South Korea’s consumer prices rose 2.6 percent in March from a year earlier, the slowest pace in 20 months, before a central bank meeting next week to set benchmark interest rates.
The median estimate in a Bloomberg News survey of 11 analysts was for a 3.2 percent increase. Prices fell 0.1 percent from February, Statistics Korea said today.
The Bank of Korea aims to keep inflation at the midpoint of a range of between 2 percent and 4 percent over the medium term. The central bank kept the benchmark seven-day repurchase rate unchanged at 3.25 percent for a ninth month in March as Europe’s debt crisis and austerity measures capped demand for exports.
“Inflation may creep up again due to high oil prices and elevated inflation expectations, with the economy likely to gain pace from the second quarter” said Kim Nam Hyun, a Seoul-based fixed income analyst at Eugene Investment (001200) & Futures.
Government subsidies for child care and an expanded free school lunch program cut consumer prices by 0.5 percentage points, Ahn Hyung Jun, a director at Statistics Korea, told reporters in Gwacheon today.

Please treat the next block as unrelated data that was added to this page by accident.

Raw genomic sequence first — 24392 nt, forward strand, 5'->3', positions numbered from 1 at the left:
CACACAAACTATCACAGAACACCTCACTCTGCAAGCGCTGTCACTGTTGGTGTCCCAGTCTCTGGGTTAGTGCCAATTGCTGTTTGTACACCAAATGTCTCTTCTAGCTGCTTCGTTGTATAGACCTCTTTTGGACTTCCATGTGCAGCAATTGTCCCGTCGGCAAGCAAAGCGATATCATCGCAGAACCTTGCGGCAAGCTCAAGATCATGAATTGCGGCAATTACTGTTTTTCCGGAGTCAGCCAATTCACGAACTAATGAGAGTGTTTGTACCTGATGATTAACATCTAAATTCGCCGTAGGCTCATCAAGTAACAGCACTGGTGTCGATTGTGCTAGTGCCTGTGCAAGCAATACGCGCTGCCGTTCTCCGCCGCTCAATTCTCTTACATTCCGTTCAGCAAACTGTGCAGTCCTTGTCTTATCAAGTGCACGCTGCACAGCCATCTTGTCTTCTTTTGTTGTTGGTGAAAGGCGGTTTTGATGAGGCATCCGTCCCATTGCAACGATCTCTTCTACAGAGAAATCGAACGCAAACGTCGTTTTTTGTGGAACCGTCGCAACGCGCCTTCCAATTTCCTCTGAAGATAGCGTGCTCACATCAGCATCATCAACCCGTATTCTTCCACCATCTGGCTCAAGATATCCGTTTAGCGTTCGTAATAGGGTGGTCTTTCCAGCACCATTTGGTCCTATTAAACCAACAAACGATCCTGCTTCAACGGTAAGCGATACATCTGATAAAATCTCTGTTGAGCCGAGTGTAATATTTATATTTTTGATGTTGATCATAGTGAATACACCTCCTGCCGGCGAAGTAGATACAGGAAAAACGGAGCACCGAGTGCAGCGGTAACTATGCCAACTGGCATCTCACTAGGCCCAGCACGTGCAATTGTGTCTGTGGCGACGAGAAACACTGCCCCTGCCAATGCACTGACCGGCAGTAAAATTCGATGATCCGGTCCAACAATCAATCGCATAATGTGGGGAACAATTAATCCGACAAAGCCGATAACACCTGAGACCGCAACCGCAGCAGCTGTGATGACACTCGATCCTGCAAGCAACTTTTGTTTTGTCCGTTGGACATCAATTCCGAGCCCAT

South Korea’s government won’t revise a 3.2 percent inflation forecast for this year because high oil and agricultural prices will likely offset the government subsidies for childcare expenses, Deputy Finance Minister Joo Hyung Hwan told reporters in Gwacheon.
Core prices, which exclude oil and agricultural products, advanced 1.9 percent in March from a year earlier, today’s report showed.
Exports were less than analysts forecast in March, sliding 1.4 percent from a year earlier, a separate report showed yesterday. The nation’s economy may have bottomed in the first three months of the year and will return to a recovery path this quarter, according to Finance Minister Bahk Jae Wan.
Gross domestic product grew 0.3 percent in the three months to December from the third quarter, the least in two years.
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